Margins under pressure as recession looms

3 min read 16 Dec 22

Summary: Equities rallied in November as the relaxation of China’s zero-Covid policy and signs of moderating inflation boosted investor sentiment. However, as we look ahead to 2023, what are the potential implications of a tougher economic environment on both consumer behaviour and corporate profit margins? Investment Specialist, Kirsty Clark reviews recent market performance and looks at the potential impacts of a deteriorating global outlook. 

Equity markets gained ground in November with a relaxation of China’s zero-Covid policy boosting Asia ex Japan and Emerging Market equities, while developed market equities rallied following signs of moderating inflation. The MSCI AC World Index was up 7.8% in US dollar terms, but remains down 15% year to date. Value marginally outperformed growth, with the exception of Emerging Market large caps where growth stocks pulled ahead of value names. Large caps were typically more resilient than their smaller cap counterparts.

Source: Refinitiv DataStream, 30 November 2022. Total Returns in USD.


Asia ex Japan and Emerging market equities led the market gains in November, with a strong rally in Chinese equities lifting the regional returns. UK, Eurozone and Japanese equities also outperformed in USD terms. US equities were the laggards in the month.

Semiconductors led the returns at sector level, along with materials and insurance. Energy underperformed but remains the best performing sector year to date.

In fixed income markets we saw a correlated rally with equities, with government bonds, investment grade credit and high yield delivering positive returns. The yield in US 30-year treasuries fell more than 60 basis points from the high in October through to the end of November.

It was a mixed bag in commodities markets. Gold and copper rallied while oil prices fell leaving Brent crude and WTI down in the month. The broader CRB Commodities Index was up overall in November. In currency markets, the US dollar weakened against sterling, the euro and the yen.

Despite the recent risk-on sentiment, as macroeconomic data continues to soften, the prospect of recession looms. As we head into 2023, this could create a more challenging environment for corporate profit margins.

Net profit margins have remained relatively resilient to date, amid rising costs, as many companies have been able to pass price hikes on to end consumers, but we have started to see some weakening in recent months.

Source: Refinitiv Eikon, Worldscope, 1 December 2022


Earnings have been buoyed by excess household savings, a post-covid demand boost and labour market strength, but higher costs will be tougher to pass on in a recessionary environment.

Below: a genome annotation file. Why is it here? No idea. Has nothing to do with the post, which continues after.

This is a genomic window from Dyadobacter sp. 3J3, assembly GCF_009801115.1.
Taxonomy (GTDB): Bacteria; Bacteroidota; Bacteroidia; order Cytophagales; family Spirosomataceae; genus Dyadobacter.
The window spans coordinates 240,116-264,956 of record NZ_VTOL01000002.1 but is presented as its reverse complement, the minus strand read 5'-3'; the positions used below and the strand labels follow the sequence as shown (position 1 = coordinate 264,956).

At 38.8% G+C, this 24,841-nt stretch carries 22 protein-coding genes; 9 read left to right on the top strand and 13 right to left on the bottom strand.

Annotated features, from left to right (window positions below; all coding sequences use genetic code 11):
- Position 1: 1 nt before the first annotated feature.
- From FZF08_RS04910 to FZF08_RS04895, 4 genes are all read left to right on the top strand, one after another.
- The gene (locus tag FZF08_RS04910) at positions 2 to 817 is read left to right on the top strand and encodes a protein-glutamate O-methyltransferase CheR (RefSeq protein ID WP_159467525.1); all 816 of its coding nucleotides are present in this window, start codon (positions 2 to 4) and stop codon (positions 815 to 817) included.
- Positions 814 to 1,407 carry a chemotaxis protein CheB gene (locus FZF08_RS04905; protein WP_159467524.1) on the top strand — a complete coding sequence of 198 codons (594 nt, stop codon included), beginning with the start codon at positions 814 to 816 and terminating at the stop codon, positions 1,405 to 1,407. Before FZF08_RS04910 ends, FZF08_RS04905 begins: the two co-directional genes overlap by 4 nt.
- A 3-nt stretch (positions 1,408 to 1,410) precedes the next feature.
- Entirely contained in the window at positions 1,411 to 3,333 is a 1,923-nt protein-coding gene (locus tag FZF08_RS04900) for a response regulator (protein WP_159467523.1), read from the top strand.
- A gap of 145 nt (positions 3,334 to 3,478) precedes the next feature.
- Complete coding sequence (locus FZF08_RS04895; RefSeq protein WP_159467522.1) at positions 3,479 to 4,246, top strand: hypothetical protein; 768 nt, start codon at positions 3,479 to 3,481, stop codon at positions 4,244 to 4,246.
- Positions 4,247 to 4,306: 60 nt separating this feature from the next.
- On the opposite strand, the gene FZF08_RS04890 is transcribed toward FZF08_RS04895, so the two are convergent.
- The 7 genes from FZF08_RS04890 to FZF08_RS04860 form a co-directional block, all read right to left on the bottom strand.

The personal saving rate (savings as a percentage of disposable income) in both the US and Europe is now running at, or below, pre-Covid levels as consumers have run down excess savings post lockdowns, while inflation is eating into real wage growth. These factors combined weigh on consumers’ purchasing power and have to potential to reduce their propensity to spend. 

Source: LHS Chart: Refinitiv Eikon, 15 August 2022. RHS Chart: Bloomberg, 30 November 2022.
 

Earnings have been buoyed by excess household savings, a post-covid demand boost and labour market strength, but higher costs will be tougher to pass on in a recessionary environment.

The personal saving rate (savings as a percentage of disposable income) in both the US and Europe is now running at, or below, pre-Covid levels as consumers have run down excess savings post lockdowns, while inflation is eating into real wage growth. These factors combined weigh on consumers’ purchasing power and have to potential to reduce their propensity to spend. 

Just as a demand slowdown has the capacity to hit companies’ top line in 2023, the rising rate environment – and subsequent increase in the cost of capital – could increase the cost burden for companies, putting a further squeeze on net income.

So while the corporate sector at large remains in decent shape, and many companies continue to report strong pricing power, softening demand and a rising cost of debt will likely see corporate margins come under increasing pressure in 2023.

Companies may yet prove more resilient than expected, but much will depend on the depth and longevity of recession, and how successfully central banks can tame inflation while avoiding the worst economic outcomes.

As our CIO Equities, Multi Asset and Sustainability points out in the recent 2023 Investment Perspectives update, this is still a market in which active investors can find attractive opportunities but, with companies being affected in very disparate ways by a multitude of factors, it is not a market for broad strokes investing. Selectivity and diversification remain key, along with a focus on companies with robust balance sheets and strong pricing power. 

The value of investments will fluctuate, which will cause prices to fall as well as rise and you may not get back the original amount you invested. Past performance is not a guide to future performance.

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